By Daniel John Sobieski
The White House description of the fall of Ramadi to ISIS forces we have supposedly been busy degrading and destroying as a “setback” is like the British calling Dunkirk in World War II a strategic withdrawal. Ramadi is a defeat, the result of the precipitous withdrawal of U.S. forces from Iraq by President Obama against the advice of military minds who know better about these things than the former community organizer from Illinois.
It is a defeat for President Obama’s foreign policy, a rebuke of his fundamental transformation of America’s role in the world from a leader who shaped events to one of treating foreign affairs as a spectator sport, with the U.S. “leading from behind” and being left behind in the process.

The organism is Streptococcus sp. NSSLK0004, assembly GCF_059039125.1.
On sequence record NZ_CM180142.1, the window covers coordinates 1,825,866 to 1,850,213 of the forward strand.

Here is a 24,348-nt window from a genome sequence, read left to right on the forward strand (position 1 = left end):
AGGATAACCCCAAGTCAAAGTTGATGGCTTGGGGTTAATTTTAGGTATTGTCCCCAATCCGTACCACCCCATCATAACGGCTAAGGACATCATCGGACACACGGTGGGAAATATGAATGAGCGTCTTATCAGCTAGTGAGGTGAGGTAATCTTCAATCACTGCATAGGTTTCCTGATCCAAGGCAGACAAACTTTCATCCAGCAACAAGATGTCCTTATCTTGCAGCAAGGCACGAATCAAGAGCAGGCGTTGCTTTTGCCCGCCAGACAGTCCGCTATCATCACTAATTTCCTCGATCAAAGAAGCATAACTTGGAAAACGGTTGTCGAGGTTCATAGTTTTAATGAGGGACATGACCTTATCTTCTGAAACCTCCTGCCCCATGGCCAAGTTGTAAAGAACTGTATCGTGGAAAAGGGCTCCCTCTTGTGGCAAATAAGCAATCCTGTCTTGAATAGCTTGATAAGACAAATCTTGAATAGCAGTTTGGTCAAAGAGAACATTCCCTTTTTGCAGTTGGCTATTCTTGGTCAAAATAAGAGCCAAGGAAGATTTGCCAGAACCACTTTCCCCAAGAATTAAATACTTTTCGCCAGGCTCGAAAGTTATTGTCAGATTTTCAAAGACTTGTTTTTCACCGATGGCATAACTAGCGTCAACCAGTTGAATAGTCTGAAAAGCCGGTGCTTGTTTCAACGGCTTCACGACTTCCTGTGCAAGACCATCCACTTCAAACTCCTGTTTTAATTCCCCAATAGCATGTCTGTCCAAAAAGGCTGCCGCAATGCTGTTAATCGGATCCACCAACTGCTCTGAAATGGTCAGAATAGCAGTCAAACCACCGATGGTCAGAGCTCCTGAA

Critics of our role in Iraq offer the chaos in Iraq as a rebuke of President George W. Bush’s decision to topple the brutal dictatorship of Saddam Hussein, a regime that had used weapons of mass destruction against Iran in its war with its equally belligerent neighbor, and which had used these weapons against its own people at Halabja. The successful defeat of Saddam Hussein and liberation of Iraq was done at great expense in lives and treasure.
Read more: American Thinker